The Africans, led by Agramante and his generals, attack one of the city’s gates, which proves more heavily defended than they had expected.

Ariosto then breaks from his account of the attack on Paris to resume the story of Astolfo, who had been captive as a myrtle bush thanks to an evil spell of Alcina. Logistilla, whose lands had been seized by the sorceress, had been restored to her throne, and wanted to send Astolfo back home at last. Logistilla provided Astolfo with a well-found ship and the guidance of Sofròsina and Andrònica. To help him further, she provided a book which would save him from evil magic, and break any spell, and a Magic Horn to blow.

Astolfo sets sail and reaches the coast of India, which the ship then follows on its journey west. Andrònica explains that the continent of Africa blocks their way, so that they cannot sail onward to Europe, and provides a prophecy that the whole world will be united under a future emperor, Charles V. Their ship then reaches a port in the Persian Gulf, where they disembark and start their overland journey.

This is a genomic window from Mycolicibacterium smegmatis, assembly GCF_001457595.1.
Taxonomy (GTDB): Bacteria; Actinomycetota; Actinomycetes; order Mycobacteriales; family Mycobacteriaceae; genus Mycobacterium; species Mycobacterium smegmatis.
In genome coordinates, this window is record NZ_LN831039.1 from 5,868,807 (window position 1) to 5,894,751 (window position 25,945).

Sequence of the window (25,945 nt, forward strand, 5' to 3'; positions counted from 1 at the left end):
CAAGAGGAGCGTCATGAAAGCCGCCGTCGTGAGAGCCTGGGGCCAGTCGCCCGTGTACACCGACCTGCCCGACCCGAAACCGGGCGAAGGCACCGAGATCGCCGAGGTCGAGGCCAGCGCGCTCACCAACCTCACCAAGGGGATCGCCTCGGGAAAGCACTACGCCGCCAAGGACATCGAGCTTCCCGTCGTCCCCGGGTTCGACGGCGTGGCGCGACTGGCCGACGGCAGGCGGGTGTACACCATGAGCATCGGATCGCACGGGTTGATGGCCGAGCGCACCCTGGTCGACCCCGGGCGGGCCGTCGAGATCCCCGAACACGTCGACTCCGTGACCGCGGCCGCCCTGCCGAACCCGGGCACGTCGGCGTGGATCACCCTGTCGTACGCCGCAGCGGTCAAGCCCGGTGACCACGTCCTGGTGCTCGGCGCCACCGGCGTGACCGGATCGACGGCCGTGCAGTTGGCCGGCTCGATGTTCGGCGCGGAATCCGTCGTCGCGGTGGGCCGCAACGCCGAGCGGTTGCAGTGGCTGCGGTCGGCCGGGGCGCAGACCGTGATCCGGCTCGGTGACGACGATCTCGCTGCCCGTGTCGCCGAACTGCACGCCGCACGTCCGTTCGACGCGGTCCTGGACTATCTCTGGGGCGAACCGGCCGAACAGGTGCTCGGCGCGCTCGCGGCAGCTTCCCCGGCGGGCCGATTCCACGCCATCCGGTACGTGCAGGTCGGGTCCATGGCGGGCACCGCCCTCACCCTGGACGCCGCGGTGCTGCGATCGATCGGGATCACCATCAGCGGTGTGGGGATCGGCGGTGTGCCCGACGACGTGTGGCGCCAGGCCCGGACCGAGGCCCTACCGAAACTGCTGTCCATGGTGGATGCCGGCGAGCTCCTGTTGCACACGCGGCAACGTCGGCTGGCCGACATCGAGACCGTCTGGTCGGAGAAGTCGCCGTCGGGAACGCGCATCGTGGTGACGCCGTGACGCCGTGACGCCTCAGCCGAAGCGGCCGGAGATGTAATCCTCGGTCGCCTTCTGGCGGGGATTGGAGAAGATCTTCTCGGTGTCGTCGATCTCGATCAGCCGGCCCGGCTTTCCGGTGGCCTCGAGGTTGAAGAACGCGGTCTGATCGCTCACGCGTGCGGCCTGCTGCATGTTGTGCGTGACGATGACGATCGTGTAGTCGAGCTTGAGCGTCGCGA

They travel through strange lands until they reach the mouth of the River Nile. They are approached by a hermit in a boat, who warns them not to travel on alone, preferring instead his safe passage. He tells them that a few miles further on is a giant who has been killing everyone who approaches. He uses a net hidden in the sand to entrap his victims, then eats them.

Astolfo tells the hermit that he must press on for the sake of honour, and tackle the giant, so that others won’t be killed by him.

Gustave Doré (1832–1883), Monsters in Astolfo’s Path (Canto 15:38) (c 1878), engraving, dimensions and location not known. Wikimedia Commons.

The knight rides on, and discovers a hut around which are various body parts. The giant, Caligorante, thinks this is his lucky day, so he hurries off to ambush Astolfo near a marsh. Astolfo first blows a long blast on his Magic Horn, which so scares the giant that he falls into his own net, which binds him up ready for the knight to kill.